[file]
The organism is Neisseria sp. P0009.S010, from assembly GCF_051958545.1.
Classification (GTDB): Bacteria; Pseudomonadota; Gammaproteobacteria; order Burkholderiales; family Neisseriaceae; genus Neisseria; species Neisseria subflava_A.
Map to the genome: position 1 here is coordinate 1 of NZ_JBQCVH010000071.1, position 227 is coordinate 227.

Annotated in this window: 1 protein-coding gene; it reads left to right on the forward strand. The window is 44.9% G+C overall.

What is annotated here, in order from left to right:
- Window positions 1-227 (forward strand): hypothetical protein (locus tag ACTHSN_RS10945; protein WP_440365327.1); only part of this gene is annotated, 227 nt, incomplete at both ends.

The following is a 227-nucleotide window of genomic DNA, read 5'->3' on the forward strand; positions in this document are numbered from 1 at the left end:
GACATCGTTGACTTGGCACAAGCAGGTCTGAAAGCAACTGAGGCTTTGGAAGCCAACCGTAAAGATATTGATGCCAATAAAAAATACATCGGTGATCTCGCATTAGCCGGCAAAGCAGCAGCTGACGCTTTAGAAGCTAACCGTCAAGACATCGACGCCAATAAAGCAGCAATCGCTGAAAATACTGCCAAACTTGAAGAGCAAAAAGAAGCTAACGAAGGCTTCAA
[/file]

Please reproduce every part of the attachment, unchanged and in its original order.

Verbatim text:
The organism is Neisseria sp. P0009.S010, from assembly GCF_051958545.1.
Classification (GTDB): Bacteria; Pseudomonadota; Gammaproteobacteria; order Burkholderiales; family Neisseriaceae; genus Neisseria; species Neisseria subflava_A.
Map to the genome: position 1 here is coordinate 1 of NZ_JBQCVH010000071.1, position 227 is coordinate 227.

Annotated in this window: 1 protein-coding gene; it reads left to right on the forward strand. The window is 44.9% G+C overall.

What is annotated here, in order from left to right:
- Window positions 1-227 (forward strand): hypothetical protein (locus tag ACTHSN_RS10945; protein WP_440365327.1); only part of this gene is annotated, 227 nt, incomplete at both ends.

The following is a 227-nucleotide window of genomic DNA, read 5'->3' on the forward strand; positions in this document are numbered from 1 at the left end:
GACATCGTTGACTTGGCACAAGCAGGTCTGAAAGCAACTGAGGCTTTGGAAGCCAACCGTAAAGATATTGATGCCAATAAAAAATACATCGGTGATCTCGCATTAGCCGGCAAAGCAGCAGCTGACGCTTTAGAAGCTAACCGTCAAGACATCGACGCCAATAAAGCAGCAATCGCTGAAAATACTGCCAAACTTGAAGAGCAAAAAGAAGCTAACGAAGGCTTCAA